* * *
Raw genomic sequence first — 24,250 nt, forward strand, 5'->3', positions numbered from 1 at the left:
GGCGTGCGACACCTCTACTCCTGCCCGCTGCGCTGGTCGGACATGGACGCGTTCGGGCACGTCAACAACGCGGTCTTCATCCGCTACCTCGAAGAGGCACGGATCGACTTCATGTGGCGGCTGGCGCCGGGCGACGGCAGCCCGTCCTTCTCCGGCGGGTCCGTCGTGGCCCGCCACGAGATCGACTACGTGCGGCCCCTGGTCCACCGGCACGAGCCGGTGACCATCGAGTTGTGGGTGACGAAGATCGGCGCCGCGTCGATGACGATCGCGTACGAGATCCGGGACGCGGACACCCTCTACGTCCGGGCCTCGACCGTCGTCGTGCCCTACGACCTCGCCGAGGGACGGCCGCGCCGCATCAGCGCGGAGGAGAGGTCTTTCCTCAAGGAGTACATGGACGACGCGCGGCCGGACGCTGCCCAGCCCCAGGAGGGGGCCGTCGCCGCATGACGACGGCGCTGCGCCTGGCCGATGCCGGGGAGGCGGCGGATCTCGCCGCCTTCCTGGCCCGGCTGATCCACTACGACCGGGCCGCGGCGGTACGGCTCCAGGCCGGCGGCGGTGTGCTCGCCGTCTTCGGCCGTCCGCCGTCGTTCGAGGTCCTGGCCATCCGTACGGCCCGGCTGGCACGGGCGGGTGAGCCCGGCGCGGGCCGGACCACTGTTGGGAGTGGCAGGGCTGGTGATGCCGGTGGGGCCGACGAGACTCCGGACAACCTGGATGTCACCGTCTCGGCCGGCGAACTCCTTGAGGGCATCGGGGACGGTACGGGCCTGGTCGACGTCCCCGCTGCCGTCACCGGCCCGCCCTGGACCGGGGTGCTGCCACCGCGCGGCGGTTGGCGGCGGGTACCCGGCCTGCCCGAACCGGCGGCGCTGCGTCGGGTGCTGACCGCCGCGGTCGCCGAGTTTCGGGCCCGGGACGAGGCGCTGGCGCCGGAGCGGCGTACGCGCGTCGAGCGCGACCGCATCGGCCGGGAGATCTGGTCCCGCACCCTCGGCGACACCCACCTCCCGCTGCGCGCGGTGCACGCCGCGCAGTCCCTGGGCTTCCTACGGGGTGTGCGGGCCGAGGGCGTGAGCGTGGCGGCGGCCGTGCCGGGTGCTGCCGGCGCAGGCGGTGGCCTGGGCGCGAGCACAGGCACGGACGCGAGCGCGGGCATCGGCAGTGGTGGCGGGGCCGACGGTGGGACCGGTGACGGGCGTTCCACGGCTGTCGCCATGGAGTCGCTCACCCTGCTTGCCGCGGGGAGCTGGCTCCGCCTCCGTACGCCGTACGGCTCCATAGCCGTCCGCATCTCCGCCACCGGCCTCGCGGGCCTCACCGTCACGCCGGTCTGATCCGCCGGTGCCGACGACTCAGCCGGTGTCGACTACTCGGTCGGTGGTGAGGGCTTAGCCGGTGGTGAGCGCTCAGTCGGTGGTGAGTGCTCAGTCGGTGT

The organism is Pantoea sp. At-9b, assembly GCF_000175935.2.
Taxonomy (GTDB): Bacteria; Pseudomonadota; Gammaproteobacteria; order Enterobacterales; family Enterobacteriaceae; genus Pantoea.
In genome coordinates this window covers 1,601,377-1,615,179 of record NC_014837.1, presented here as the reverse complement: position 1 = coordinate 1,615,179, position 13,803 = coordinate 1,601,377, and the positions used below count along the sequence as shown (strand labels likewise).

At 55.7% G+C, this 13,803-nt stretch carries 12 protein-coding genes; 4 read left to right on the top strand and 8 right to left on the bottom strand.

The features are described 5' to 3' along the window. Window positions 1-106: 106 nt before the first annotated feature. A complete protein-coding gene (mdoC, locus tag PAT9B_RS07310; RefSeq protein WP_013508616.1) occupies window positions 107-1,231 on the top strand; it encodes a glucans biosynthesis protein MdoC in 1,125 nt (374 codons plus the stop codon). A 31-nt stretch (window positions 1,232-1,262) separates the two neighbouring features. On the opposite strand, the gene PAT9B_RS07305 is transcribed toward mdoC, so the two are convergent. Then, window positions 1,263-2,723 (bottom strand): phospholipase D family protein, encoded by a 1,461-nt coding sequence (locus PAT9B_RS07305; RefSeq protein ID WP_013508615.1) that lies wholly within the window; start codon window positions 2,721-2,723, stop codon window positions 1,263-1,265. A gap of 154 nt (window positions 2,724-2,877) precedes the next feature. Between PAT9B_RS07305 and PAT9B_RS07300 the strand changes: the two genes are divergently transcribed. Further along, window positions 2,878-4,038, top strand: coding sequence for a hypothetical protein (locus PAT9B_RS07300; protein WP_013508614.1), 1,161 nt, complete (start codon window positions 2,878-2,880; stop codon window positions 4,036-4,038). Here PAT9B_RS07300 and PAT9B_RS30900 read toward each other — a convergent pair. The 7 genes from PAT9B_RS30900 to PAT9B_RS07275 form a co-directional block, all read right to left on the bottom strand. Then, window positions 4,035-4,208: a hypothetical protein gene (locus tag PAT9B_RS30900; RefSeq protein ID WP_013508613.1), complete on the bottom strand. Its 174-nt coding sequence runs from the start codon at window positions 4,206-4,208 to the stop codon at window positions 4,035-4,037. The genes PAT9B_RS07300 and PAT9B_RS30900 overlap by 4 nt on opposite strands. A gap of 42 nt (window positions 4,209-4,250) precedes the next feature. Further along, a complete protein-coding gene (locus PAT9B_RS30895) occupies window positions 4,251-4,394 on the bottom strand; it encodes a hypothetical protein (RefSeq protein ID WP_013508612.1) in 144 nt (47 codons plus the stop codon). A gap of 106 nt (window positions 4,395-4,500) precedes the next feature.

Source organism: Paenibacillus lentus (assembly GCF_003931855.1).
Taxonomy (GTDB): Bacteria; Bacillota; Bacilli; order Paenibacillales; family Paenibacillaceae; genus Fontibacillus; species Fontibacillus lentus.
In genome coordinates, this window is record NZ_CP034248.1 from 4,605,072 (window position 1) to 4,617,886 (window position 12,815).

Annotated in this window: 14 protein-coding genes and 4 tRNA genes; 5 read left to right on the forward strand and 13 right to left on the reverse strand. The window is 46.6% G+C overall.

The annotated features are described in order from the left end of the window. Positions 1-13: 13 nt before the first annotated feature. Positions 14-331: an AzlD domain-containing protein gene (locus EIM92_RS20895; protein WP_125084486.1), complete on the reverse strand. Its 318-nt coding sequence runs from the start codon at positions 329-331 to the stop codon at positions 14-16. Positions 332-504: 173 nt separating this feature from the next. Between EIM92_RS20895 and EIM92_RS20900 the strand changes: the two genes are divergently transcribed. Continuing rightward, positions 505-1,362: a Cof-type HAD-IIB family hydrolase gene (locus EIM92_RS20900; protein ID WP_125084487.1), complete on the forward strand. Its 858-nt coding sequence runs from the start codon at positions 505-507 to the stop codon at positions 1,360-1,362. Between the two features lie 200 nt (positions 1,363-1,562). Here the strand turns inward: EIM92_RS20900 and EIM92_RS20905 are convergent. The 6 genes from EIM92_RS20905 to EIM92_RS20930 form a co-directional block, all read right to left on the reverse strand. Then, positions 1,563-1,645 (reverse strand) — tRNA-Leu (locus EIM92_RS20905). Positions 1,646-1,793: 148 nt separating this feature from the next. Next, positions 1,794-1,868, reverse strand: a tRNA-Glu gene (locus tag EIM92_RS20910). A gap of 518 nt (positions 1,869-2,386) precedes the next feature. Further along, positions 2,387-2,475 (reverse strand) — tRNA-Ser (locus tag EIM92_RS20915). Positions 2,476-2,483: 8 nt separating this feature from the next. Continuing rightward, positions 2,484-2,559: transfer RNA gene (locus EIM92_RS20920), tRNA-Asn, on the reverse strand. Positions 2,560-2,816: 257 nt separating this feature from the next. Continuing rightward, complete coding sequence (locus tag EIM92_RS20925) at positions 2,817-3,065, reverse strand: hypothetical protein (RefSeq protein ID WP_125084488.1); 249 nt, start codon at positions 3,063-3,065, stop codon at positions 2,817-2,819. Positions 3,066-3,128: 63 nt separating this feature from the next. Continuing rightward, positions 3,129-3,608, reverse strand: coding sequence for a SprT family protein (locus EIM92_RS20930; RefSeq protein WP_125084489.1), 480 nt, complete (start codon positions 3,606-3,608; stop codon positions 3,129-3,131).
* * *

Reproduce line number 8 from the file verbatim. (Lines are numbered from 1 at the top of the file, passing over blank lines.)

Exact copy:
Source organism: Paenibacillus lentus (assembly GCF_003931855.1).